Bootcamps originated in the military and fitness contexts. Such bootcamps provide training with specific outcomes. They can be about learning how to overcome an obstacle course, navigate through terrain without a map and GPS or losing weight etc. Regardless of the objectives, bootcamps emphasise intensity, focus and, above all, commitment to complete the program to achieve the results.

We use the term “bootcamp” to describe more peaceful learning activities that also share these three characteristics. Instead of a physical trainer challenging you to do one more round of pushups, an instructor is helping you to complete a hands-on electronics project. Instead of doing a learning activity whenever you happen to find a bit of free time, you commit a fixed number of hours every day or every week. Instead of juggling multiple competing and mutually distracting tasks, you focus on a single task, for the amount of time you have agreed at the beginning of the bootcamp.

Instead of losing 10 Kg of unwanted weight, or learning outback survival methods, you complete an educational bootcamp with specific, demonstrable skills that you can go on to use, or teach to others, immediately.

Self-paced online education is revolutionising the way we learn. Having access to high-quality content on demand, on virtually any topic imaginable, means that learning does not need to be confined to specific places and times. Lifelong learning is now possible even for those of us with very hectic lifestyles because we can learn anytime, anyplace.

A high-stakes learner is one who has specific learning objectives and needs those objectives to be met within a specific, usually short, amount of time.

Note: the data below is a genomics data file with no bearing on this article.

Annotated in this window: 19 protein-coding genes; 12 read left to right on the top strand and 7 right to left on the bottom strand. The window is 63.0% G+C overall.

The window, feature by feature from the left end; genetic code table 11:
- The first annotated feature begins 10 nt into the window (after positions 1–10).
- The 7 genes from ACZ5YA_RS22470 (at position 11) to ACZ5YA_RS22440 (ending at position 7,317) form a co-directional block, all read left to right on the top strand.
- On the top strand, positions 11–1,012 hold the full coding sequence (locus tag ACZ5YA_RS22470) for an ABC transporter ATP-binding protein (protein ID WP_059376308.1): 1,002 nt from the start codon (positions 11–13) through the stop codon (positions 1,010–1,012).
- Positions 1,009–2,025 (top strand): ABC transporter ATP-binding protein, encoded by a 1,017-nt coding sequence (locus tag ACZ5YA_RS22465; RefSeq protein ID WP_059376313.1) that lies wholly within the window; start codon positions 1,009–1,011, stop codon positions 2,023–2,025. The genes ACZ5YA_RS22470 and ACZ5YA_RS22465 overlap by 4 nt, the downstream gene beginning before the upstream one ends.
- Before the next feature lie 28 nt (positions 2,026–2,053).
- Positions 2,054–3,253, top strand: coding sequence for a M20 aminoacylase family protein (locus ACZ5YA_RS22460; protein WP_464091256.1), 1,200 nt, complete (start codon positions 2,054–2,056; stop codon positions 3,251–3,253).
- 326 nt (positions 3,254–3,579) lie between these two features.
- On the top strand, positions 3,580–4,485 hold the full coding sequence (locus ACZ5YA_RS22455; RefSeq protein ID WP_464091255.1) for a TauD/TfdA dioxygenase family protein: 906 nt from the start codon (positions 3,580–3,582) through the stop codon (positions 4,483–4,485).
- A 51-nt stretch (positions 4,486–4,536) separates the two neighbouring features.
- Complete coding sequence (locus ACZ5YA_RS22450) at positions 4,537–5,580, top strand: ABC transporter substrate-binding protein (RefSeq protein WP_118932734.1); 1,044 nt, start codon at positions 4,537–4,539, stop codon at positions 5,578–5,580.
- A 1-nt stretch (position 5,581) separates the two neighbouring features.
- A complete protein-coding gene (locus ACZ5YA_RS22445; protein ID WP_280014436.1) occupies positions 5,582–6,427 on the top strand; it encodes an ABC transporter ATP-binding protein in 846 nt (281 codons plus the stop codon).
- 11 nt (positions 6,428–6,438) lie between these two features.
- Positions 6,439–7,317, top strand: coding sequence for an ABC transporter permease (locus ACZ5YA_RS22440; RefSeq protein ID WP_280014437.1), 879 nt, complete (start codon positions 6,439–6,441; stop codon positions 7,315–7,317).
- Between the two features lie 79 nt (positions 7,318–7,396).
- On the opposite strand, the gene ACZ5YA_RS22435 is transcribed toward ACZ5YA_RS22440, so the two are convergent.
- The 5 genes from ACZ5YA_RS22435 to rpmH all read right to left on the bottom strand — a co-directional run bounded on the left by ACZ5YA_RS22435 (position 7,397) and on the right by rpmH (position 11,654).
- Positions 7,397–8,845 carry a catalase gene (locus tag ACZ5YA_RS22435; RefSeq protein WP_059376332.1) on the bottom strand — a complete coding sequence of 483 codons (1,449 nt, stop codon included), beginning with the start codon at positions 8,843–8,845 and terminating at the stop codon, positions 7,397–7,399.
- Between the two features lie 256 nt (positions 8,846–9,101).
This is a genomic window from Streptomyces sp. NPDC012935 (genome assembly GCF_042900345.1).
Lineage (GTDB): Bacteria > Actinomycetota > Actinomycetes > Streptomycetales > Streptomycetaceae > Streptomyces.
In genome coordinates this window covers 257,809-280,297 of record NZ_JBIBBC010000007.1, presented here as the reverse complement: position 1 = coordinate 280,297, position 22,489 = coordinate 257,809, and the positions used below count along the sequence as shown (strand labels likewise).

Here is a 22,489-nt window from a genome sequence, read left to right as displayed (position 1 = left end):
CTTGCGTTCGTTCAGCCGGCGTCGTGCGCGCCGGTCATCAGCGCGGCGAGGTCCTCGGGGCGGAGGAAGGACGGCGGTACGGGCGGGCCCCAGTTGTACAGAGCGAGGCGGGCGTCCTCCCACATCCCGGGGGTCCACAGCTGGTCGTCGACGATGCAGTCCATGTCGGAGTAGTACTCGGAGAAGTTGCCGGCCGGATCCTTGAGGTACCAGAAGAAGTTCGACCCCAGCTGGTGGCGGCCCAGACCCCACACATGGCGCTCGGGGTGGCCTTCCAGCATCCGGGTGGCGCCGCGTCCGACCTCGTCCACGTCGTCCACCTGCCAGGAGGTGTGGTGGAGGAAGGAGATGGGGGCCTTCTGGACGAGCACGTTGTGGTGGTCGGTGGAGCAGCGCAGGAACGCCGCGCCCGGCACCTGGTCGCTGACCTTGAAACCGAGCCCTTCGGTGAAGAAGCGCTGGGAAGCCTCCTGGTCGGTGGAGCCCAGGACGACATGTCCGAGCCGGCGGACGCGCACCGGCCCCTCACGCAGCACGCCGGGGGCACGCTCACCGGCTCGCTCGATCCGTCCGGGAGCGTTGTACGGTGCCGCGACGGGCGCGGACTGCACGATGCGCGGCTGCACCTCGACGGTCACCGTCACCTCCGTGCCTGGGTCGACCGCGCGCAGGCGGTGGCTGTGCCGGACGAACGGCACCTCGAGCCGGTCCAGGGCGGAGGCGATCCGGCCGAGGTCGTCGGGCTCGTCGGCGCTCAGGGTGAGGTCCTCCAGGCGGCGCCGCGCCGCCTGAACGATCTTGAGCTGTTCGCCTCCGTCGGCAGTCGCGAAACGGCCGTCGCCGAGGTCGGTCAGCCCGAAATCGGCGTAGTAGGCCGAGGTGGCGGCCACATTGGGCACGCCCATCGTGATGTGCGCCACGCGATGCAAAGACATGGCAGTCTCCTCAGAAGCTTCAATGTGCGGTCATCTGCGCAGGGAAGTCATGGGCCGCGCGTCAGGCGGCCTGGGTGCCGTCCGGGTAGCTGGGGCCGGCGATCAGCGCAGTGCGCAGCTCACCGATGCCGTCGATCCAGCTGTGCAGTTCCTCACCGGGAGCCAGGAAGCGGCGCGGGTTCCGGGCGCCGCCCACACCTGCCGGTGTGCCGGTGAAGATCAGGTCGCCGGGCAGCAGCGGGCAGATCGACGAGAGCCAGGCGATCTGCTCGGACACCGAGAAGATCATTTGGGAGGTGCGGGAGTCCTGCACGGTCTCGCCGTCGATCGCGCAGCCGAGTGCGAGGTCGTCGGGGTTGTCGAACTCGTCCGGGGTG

Although self-paced online education is extremely useful in multiple scenarios, two attributes make them less suitable to high-stakes learning objectives: low completion rates and limited access to expert instructors.

I have compiled data from my online courses, and I have learned that, only around 10% of students that start a course finish it within a one month period.

This is not necessarily a bad thing. In my conversations with students, I learned that they often enrol in an online course because they have specific things that they want to learn. They don’t need to complete the full course to meet those objectives, but only part of it. What I have also learned is that because learning is self-paced, with limited social competitive pressures and poor planning, progress is slow.

Learning is certainly not done in isolation. In fact, the best learning is done in environments explicitly organised to support performance. High-Performance Learning Environments are spaces that are designed to help learners. Students commit to a high level of excellence in their learning but also to support the learning of their colleagues. As in a military-style bootcamp teamwork is essential for individual success, similarly, in a purely educational bootcamp, the role of the team and trainer is a function of an individual’s success.

Self-paced online courses also suffer from very high ratios of students and instructors. In courses with 50,000 students, there may be a single instructor. Even if only a fraction of these students is engaged with the course at any time, it is still challenging for the instructor to offer the type of support that a high-stakes learner needs.

Online bootcamps are designed to address those two issues. An online bootcamp brings together a small number of participants who learn as a team. They support each other, and a healthy competitive spirit emerges to add strength to the individual internal drive to succeed. The instructor is part of the team, and because the student to instructors ratio is small, it is possible to devote significantly more resources to the team than what is possible with a MOOC (“Massive Open >Online Course”).

Online educational bootcamps, like the ones that we offer, provide an excellent balance between the convenience of self-paced online courses and the results of a traditional face-to-face intensive seminar, at a fraction of the cost.